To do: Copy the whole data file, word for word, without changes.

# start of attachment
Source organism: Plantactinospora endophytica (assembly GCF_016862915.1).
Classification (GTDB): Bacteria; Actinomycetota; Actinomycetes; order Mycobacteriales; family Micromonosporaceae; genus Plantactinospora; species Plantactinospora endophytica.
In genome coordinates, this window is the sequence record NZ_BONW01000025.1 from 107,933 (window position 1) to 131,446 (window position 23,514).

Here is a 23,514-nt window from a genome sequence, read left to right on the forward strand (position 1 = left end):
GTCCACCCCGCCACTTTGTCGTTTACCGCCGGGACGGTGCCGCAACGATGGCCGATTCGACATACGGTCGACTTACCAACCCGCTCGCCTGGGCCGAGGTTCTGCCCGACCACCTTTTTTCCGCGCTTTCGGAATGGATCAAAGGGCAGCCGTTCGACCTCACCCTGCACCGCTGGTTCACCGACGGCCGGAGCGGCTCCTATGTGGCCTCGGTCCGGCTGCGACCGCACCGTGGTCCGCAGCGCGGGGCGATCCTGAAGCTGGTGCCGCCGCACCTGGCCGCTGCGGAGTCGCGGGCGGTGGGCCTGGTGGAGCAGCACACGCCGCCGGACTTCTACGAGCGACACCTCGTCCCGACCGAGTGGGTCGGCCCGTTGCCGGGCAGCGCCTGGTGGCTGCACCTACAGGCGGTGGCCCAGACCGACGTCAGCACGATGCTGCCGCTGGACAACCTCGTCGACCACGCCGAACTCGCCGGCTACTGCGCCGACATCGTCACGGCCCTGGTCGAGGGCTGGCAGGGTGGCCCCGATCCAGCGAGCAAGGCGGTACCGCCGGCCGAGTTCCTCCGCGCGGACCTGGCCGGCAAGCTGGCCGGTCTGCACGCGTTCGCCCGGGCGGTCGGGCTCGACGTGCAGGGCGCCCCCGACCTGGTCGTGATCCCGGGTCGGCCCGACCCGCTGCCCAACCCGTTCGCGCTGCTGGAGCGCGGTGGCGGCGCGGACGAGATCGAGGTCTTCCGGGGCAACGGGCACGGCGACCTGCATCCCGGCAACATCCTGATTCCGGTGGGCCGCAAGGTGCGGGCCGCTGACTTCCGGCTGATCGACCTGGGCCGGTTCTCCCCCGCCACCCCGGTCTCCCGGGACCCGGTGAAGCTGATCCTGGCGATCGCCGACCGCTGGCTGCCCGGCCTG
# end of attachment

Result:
Source organism: Plantactinospora endophytica (assembly GCF_016862915.1).
Classification (GTDB): Bacteria; Actinomycetota; Actinomycetes; order Mycobacteriales; family Micromonosporaceae; genus Plantactinospora; species Plantactinospora endophytica.
In genome coordinates, this window is the sequence record NZ_BONW01000025.1 from 107,933 (window position 1) to 131,446 (window position 23,514).

Here is a 23,514-nt window from a genome sequence, read left to right on the forward strand (position 1 = left end):
GTCCACCCCGCCACTTTGTCGTTTACCGCCGGGACGGTGCCGCAACGATGGCCGATTCGACATACGGTCGACTTACCAACCCGCTCGCCTGGGCCGAGGTTCTGCCCGACCACCTTTTTTCCGCGCTTTCGGAATGGATCAAAGGGCAGCCGTTCGACCTCACCCTGCACCGCTGGTTCACCGACGGCCGGAGCGGCTCCTATGTGGCCTCGGTCCGGCTGCGACCGCACCGTGGTCCGCAGCGCGGGGCGATCCTGAAGCTGGTGCCGCCGCACCTGGCCGCTGCGGAGTCGCGGGCGGTGGGCCTGGTGGAGCAGCACACGCCGCCGGACTTCTACGAGCGACACCTCGTCCCGACCGAGTGGGTCGGCCCGTTGCCGGGCAGCGCCTGGTGGCTGCACCTACAGGCGGTGGCCCAGACCGACGTCAGCACGATGCTGCCGCTGGACAACCTCGTCGACCACGCCGAACTCGCCGGCTACTGCGCCGACATCGTCACGGCCCTGGTCGAGGGCTGGCAGGGTGGCCCCGATCCAGCGAGCAAGGCGGTACCGCCGGCCGAGTTCCTCCGCGCGGACCTGGCCGGCAAGCTGGCCGGTCTGCACGCGTTCGCCCGGGCGGTCGGGCTCGACGTGCAGGGCGCCCCCGACCTGGTCGTGATCCCGGGTCGGCCCGACCCGCTGCCCAACCCGTTCGCGCTGCTGGAGCGCGGTGGCGGCGCGGACGAGATCGAGGTCTTCCGGGGCAACGGGCACGGCGACCTGCATCCCGGCAACATCCTGATTCCGGTGGGCCGCAAGGTGCGGGCCGCTGACTTCCGGCTGATCGACCTGGGCCGGTTCTCCCCCGCCACCCCGGTCTCCCGGGACCCGGTGAAGCTGATCCTGGCGATCGCCGACCGCTGGCTGCCCGGCCTG